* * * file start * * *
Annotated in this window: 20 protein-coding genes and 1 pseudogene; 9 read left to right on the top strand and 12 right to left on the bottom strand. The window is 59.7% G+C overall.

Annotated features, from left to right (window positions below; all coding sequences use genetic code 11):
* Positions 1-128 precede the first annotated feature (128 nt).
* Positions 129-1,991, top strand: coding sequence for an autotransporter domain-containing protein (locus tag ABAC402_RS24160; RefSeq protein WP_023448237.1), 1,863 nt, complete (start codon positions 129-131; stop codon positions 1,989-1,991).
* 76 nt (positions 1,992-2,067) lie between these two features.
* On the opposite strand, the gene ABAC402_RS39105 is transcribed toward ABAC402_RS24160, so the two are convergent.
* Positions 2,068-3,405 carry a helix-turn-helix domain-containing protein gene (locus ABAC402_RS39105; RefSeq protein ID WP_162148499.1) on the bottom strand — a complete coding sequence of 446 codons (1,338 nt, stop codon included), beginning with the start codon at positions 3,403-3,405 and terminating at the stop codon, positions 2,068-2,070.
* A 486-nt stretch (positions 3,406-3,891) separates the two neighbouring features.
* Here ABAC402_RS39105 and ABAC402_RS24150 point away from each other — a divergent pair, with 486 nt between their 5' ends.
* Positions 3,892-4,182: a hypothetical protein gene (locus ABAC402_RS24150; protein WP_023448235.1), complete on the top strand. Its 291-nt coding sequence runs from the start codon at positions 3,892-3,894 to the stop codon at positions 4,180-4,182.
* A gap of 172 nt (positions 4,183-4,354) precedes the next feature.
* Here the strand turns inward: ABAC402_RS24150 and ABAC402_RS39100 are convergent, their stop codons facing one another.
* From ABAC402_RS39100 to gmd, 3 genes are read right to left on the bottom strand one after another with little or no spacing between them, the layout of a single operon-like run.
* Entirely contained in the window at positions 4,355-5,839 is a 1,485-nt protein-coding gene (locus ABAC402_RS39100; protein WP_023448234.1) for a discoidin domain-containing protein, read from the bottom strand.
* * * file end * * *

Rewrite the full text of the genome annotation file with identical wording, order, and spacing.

Annotated in this window: 20 protein-coding genes and 1 pseudogene; 9 read left to right on the top strand and 12 right to left on the bottom strand. The window is 59.7% G+C overall.

Annotated features, from left to right (window positions below; all coding sequences use genetic code 11):
* Positions 1-128 precede the first annotated feature (128 nt).
* Positions 129-1,991, top strand: coding sequence for an autotransporter domain-containing protein (locus tag ABAC402_RS24160; RefSeq protein WP_023448237.1), 1,863 nt, complete (start codon positions 129-131; stop codon positions 1,989-1,991).
* 76 nt (positions 1,992-2,067) lie between these two features.
* On the opposite strand, the gene ABAC402_RS39105 is transcribed toward ABAC402_RS24160, so the two are convergent.
* Positions 2,068-3,405 carry a helix-turn-helix domain-containing protein gene (locus ABAC402_RS39105; RefSeq protein ID WP_162148499.1) on the bottom strand — a complete coding sequence of 446 codons (1,338 nt, stop codon included), beginning with the start codon at positions 3,403-3,405 and terminating at the stop codon, positions 2,068-2,070.
* A 486-nt stretch (positions 3,406-3,891) separates the two neighbouring features.
* Here ABAC402_RS39105 and ABAC402_RS24150 point away from each other — a divergent pair, with 486 nt between their 5' ends.
* Positions 3,892-4,182: a hypothetical protein gene (locus ABAC402_RS24150; protein WP_023448235.1), complete on the top strand. Its 291-nt coding sequence runs from the start codon at positions 3,892-3,894 to the stop codon at positions 4,180-4,182.
* A gap of 172 nt (positions 4,183-4,354) precedes the next feature.
* Here the strand turns inward: ABAC402_RS24150 and ABAC402_RS39100 are convergent, their stop codons facing one another.
* From ABAC402_RS39100 to gmd, 3 genes are read right to left on the bottom strand one after another with little or no spacing between them, the layout of a single operon-like run.
* Entirely contained in the window at positions 4,355-5,839 is a 1,485-nt protein-coding gene (locus ABAC402_RS39100; protein WP_023448234.1) for a discoidin domain-containing protein, read from the bottom strand.